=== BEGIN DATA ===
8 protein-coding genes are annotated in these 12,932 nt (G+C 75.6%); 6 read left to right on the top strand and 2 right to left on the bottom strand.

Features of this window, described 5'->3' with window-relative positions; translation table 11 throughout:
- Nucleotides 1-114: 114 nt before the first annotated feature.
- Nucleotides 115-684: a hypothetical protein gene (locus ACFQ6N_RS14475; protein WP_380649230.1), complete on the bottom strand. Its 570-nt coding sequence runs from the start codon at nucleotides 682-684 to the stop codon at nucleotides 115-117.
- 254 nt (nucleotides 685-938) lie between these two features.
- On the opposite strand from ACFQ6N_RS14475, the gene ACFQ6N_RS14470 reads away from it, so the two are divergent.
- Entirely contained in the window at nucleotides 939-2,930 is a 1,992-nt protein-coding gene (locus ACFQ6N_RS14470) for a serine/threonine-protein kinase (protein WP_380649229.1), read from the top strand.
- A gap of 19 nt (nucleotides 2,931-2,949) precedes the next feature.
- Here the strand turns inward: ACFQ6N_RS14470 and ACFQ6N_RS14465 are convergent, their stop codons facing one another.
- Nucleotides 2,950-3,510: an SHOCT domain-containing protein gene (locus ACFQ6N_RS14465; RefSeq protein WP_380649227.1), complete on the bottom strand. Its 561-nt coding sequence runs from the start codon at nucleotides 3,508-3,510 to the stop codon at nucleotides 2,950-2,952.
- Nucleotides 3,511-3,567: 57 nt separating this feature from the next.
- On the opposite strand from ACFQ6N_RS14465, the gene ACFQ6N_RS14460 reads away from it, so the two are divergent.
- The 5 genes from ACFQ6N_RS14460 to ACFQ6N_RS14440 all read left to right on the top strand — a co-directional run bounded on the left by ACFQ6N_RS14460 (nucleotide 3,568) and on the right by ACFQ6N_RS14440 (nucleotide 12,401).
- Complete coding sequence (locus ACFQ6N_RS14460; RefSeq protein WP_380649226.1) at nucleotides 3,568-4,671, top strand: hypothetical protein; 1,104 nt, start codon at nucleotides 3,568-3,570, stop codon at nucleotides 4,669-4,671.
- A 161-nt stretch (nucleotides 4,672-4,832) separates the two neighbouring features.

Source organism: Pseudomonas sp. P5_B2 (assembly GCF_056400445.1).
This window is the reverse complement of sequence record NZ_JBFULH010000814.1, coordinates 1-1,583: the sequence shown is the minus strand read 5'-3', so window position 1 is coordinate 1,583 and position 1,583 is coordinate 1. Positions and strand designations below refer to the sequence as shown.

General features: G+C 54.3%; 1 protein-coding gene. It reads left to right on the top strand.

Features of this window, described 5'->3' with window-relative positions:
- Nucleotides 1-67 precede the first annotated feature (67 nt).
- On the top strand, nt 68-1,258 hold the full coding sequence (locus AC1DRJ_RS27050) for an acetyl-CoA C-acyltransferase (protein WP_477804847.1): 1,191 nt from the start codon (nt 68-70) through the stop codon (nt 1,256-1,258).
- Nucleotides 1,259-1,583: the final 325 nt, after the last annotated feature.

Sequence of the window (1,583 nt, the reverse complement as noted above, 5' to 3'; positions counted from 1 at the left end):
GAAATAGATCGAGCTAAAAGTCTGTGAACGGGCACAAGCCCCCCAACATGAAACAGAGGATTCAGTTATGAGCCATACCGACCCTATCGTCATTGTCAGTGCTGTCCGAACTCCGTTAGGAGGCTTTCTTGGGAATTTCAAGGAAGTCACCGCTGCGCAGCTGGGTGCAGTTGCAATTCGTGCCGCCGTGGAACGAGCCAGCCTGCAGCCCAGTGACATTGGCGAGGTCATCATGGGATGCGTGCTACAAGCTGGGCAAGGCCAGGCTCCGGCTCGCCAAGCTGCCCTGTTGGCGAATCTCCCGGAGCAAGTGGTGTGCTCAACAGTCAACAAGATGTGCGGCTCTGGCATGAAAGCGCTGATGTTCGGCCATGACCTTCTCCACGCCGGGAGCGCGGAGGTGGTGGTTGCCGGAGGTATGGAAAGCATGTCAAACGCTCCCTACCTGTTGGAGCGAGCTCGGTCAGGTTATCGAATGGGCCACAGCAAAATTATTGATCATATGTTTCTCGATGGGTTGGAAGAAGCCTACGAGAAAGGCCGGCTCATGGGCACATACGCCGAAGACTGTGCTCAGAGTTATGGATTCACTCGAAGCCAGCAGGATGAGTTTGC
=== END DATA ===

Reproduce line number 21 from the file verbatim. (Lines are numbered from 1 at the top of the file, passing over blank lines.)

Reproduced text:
- On the top strand, nt 68-1,258 hold the full coding sequence (locus AC1DRJ_RS27050) for an acetyl-CoA C-acyltransferase (protein WP_477804847.1): 1,191 nt from the start codon (nt 68-70) through the stop codon (nt 1,256-1,258).